1. This is an appeal from the order of Mr, Justice Pratt on an application made by the plaintiffs on motion that pending the hearing and final disposal of this suit the defendants, his servants and agents, might be restrained by an order and injunction of this Honourable Court from prosecuting the suit filed by him against the plaintiff' in the Court of the Morvi State. The learned Judge held that the motion failed and directed the plaintiffs to pay the costs of the motion.
2. A preliminary point has been taken that no appeal lies against that order. It is admitted that the appeal could only lie under Clause 15 of the Letters Patent, and that therefore no appeal lie, unless the order can be considered as a judgment. A 'judgment' in Clause 15, according to the decision in The Justices of the Peace for Calcutta v. The Oriental Gas Company (1872) 8 Bong. L.R. 433, which has been followed in this Court, means a decision which affects the merits of the question between the parties by determining some right or liability. The questions in this suit appear in the prayers of the plaint. It was prayed, first, that it might be declared that the partnership between the plaintiffs and the defendant was dissolved on or about the 26th day of June 1917; that since the date of the said dissolution the plaintiffs were the sole owners of the assets of the said firm; that the defendant had no interest in the profits of the said firm since the date of the dissolution; and then the plaintiffs further asked that pending the hearing and final disposal of this suit the defendant, his servants and agents, should be restrained from prosecuting the suit he filed in the Court of the Morvi State.
3. Now the defendant in this suit filed a suit in the Morvi Court on the 4th January 1919, praying that the Court should take an account of the partnership business and realise its assets, and that on such account being taken the Court would be pleased to pass a decree in the plaintiff's favour for such amount as appears due to him from the defendants or for whatever relief he might be entitled.
4. The plaintiffs in this suit did not file their plaint until the 14th May 1919. Now it is difficult to see how the order of Mr. Justice Pratt, refusing to grant the injunction asked for, is a decision which affects the merits of the questions between the parties by determining any right or liability on either side. It has been suggested that the effect of refusing to grant 'the injunction would be to oust the jurisdiction of this Court. If the jurisdiction of this Court in this suit is in any way ousted, it is owing to the fact that the plaintiff in the Morvi suit preferred to file his plaint there, and might get a decree in that Court which would bar, under Section 13 of the Civil Procedure Code, the plaintiffs' suit in this Court, unless the plaintiffs can succeed on any of the exceptions to that section. We have been referred to the case of Sonabai v. Tribhowandas I.L.R(1908) 32 Bom. 602; 10 Bom. L.R. 337. In that suit Mr. Justice Davar ordered the plaintiff to deposit with the Prothonotary a sum of Rs. 3000 as security for the first defendant's costs. It was objected on appeal as a preliminary point that no appeal lay against the order, and it was conceded that there could only be an appeal if the order was a judgment within the meaning of Clause 15 of the Letters Patent. Mr. Justice Batchelor said in referring to the case of Hadjee Ismail Hadjee Hubbeeb v. Hadjee Mahomed Hadjee Joosub (1874) 13 Beng. L.R. 91, 101:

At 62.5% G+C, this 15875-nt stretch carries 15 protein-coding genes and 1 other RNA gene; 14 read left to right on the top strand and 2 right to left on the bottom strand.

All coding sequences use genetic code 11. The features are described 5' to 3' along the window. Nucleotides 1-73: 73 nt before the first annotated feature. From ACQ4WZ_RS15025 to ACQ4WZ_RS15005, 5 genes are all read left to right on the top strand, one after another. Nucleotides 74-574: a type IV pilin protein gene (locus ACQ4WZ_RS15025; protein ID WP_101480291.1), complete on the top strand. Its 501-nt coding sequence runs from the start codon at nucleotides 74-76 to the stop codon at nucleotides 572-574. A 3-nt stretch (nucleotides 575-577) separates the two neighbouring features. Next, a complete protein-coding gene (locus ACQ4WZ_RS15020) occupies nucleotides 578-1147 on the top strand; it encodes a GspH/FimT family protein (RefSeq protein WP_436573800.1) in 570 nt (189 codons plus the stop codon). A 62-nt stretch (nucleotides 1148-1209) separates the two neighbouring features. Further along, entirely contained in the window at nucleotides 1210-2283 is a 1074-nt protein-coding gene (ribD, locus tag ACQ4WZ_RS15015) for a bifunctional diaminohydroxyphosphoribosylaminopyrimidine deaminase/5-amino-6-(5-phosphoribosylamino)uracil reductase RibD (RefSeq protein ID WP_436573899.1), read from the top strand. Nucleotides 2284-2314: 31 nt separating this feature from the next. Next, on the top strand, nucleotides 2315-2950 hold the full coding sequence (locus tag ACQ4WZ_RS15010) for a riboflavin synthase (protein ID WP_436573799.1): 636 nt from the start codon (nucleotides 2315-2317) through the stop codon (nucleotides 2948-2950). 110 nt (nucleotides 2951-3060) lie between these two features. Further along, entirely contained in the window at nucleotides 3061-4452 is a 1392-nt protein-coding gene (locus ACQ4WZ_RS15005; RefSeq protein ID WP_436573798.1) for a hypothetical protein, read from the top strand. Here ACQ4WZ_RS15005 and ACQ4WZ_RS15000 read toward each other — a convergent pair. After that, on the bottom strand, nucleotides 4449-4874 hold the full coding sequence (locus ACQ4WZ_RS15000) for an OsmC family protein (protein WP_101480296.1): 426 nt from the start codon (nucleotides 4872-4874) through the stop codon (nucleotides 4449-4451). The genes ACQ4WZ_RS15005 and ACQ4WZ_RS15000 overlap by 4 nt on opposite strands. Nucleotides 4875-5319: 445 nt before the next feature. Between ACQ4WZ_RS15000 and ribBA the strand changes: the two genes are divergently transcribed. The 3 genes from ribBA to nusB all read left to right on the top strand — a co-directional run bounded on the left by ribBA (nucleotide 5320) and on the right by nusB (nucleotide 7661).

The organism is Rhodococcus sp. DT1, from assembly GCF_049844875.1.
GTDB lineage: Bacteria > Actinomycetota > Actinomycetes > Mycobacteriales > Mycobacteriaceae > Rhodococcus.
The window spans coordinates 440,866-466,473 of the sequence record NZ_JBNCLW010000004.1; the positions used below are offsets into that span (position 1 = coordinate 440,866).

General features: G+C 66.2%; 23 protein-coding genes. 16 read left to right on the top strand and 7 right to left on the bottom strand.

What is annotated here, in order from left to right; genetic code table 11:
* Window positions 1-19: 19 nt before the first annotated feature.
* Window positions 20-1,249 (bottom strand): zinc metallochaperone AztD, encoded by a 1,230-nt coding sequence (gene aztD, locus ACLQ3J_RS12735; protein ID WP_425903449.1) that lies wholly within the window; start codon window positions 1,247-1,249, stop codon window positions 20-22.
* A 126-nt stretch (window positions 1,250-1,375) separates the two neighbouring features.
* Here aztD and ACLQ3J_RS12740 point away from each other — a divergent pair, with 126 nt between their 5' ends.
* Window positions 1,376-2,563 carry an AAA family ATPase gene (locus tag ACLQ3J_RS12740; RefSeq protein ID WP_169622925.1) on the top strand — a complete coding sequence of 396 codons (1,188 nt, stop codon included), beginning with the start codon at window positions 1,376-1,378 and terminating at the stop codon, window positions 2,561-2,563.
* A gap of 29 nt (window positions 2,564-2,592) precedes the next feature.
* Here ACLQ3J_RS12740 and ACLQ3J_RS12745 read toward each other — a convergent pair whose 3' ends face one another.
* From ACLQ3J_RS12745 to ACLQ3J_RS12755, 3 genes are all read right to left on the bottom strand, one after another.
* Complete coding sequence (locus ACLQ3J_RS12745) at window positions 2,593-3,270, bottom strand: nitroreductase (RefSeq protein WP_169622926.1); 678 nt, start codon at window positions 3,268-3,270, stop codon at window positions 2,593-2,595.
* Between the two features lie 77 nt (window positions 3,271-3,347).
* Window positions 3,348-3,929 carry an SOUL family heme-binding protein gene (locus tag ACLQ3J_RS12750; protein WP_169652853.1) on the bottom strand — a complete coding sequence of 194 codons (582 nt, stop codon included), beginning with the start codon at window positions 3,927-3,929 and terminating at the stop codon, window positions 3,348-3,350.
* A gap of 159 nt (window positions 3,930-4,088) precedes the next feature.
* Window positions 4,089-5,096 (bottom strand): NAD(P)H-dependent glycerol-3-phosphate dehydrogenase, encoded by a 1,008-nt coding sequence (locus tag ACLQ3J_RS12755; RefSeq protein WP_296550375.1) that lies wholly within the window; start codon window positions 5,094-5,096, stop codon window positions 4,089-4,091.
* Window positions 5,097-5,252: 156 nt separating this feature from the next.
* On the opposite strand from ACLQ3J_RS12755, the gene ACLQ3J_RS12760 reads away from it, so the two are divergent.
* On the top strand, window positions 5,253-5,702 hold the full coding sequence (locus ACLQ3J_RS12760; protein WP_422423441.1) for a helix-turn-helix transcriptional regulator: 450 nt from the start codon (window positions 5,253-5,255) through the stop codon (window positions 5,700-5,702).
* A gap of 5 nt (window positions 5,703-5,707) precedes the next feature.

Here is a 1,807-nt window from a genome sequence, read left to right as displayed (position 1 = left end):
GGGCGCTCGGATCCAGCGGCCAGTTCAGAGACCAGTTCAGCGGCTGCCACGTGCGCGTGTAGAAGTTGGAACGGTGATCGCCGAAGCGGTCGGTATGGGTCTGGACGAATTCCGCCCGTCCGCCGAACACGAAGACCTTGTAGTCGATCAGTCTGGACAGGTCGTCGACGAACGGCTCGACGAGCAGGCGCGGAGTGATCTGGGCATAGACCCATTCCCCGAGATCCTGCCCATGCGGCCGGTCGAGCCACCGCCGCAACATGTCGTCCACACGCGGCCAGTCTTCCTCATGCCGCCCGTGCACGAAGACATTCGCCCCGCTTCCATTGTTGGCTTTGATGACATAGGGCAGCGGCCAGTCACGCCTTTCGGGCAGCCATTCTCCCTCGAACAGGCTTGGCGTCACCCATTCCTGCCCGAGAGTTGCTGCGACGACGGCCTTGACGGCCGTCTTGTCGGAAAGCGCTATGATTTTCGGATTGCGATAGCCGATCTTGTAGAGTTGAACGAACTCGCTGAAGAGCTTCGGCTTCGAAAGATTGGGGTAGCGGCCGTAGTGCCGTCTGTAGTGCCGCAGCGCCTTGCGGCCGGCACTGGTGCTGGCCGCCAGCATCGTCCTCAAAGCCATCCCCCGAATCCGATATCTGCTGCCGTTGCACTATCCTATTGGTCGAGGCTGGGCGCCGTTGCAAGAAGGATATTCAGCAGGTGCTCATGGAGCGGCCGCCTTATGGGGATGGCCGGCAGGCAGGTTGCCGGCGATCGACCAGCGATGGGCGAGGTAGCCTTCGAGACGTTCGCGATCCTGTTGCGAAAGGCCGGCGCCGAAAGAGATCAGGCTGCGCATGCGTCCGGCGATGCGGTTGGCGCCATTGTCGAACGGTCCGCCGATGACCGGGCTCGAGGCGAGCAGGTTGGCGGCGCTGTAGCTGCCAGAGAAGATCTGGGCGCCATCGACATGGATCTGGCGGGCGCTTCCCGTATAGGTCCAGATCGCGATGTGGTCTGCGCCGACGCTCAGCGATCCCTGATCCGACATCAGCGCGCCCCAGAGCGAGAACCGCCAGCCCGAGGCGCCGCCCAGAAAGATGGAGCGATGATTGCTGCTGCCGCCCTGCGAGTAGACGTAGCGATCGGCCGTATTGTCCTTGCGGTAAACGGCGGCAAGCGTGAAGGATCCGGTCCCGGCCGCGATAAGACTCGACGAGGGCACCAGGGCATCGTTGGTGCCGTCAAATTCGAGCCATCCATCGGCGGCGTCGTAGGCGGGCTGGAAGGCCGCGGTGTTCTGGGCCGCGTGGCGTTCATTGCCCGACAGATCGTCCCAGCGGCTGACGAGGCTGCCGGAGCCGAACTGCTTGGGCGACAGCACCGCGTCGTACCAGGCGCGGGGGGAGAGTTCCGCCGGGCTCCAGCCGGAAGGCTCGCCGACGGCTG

I am of opinion that this reasoning covers the case of the order now under discussion, for the effect of it is at least conditionally, to deprive the Court of the jurisdiction which it otherwise would have to try the plaintiff's suit.
5. That is not the case here. If the order of Mr. Justice Pratt is allowed to stand, the jurisdiction of this Court is not ousted as a direct consequence of that order. It may be ousted in future by the defendant in this Court obtaining a decree in the Morvi Court. But whether that will occur or not remains for future decision. I can see nothing in this order which brings it within the definition of 'judgment' above referred to. Therefore in my opinion the preliminary point is good and no appeal lies.
6. We have heard counsel, however, for the appellants on the merits. I may say that in my opinion the decision of the learned Judge in the Court below was perfectly correct. The appeal will, therefore, be dismissed with costs throughout.
7. I agree both that the order of the Court below was correct on the merits, and also that no appeal lies. It may be that the definition of the word 'judgment' as used in Clause 15 of the Letters Patent, which was quoted by my Lord the Chief Justice, is not exhaustive. I gather from the case of Hadjee Ismail Hadjee Habbeeb v. Hadjee Mahomed Hadjee Joosub that if the order directly involves a real question of jurisdiction, if its effect is to give jurisdiction or to take away from the Court jurisdiction, then an appeal will lie. But there is nothing of that kind in this case. It is not disputed in this appeal that the Court had jurisdiction to grant or refuse an injunction. But it is contended that the effect of refusing an injunction was to deprive the Court of its own jurisdiction. To my thinking, if the jurisdiction of the Court can in any way be affected, it is, or rather it will be, (because the event has not yet happened) by operation of law. If the Morvi Court makes a decree, then by the operation of Section 13 of the Civil Procedure Code the High Court here may be debarred from proceeding with the suit. But to refuse to prevent the natural operation of the law in that way, is not to cause an ouster of the jurisdiction. Therefore 1 agree that the appeal should be dismissed with costs.